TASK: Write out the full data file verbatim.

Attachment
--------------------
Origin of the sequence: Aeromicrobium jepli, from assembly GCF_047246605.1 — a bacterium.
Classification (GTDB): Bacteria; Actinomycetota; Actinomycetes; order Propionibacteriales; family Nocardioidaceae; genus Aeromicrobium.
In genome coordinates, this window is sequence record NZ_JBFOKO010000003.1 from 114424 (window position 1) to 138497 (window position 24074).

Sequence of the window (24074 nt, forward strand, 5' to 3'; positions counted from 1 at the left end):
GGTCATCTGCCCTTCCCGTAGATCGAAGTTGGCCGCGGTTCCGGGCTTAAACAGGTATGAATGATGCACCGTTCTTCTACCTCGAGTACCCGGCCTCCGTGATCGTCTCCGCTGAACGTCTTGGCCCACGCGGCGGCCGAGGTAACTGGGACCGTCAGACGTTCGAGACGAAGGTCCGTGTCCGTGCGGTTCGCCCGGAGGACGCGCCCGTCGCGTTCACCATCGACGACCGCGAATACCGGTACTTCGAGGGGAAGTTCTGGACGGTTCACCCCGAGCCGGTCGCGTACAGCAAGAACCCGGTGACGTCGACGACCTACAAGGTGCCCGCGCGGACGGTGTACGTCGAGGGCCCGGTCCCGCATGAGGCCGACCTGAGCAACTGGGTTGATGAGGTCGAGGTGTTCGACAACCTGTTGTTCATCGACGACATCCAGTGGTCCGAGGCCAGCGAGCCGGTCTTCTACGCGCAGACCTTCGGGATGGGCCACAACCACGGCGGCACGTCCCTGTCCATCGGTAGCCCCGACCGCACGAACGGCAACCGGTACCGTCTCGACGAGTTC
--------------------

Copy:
Origin of the sequence: Aeromicrobium jepli, from assembly GCF_047246605.1 — a bacterium.
Classification (GTDB): Bacteria; Actinomycetota; Actinomycetes; order Propionibacteriales; family Nocardioidaceae; genus Aeromicrobium.
In genome coordinates, this window is sequence record NZ_JBFOKO010000003.1 from 114424 (window position 1) to 138497 (window position 24074).

Sequence of the window (24074 nt, forward strand, 5' to 3'; positions counted from 1 at the left end):
GGTCATCTGCCCTTCCCGTAGATCGAAGTTGGCCGCGGTTCCGGGCTTAAACAGGTATGAATGATGCACCGTTCTTCTACCTCGAGTACCCGGCCTCCGTGATCGTCTCCGCTGAACGTCTTGGCCCACGCGGCGGCCGAGGTAACTGGGACCGTCAGACGTTCGAGACGAAGGTCCGTGTCCGTGCGGTTCGCCCGGAGGACGCGCCCGTCGCGTTCACCATCGACGACCGCGAATACCGGTACTTCGAGGGGAAGTTCTGGACGGTTCACCCCGAGCCGGTCGCGTACAGCAAGAACCCGGTGACGTCGACGACCTACAAGGTGCCCGCGCGGACGGTGTACGTCGAGGGCCCGGTCCCGCATGAGGCCGACCTGAGCAACTGGGTTGATGAGGTCGAGGTGTTCGACAACCTGTTGTTCATCGACGACATCCAGTGGTCCGAGGCCAGCGAGCCGGTCTTCTACGCGCAGACCTTCGGGATGGGCCACAACCACGGCGGCACGTCCCTGTCCATCGGTAGCCCCGACCGCACGAACGGCAACCGGTACCGTCTCGACGAGTTC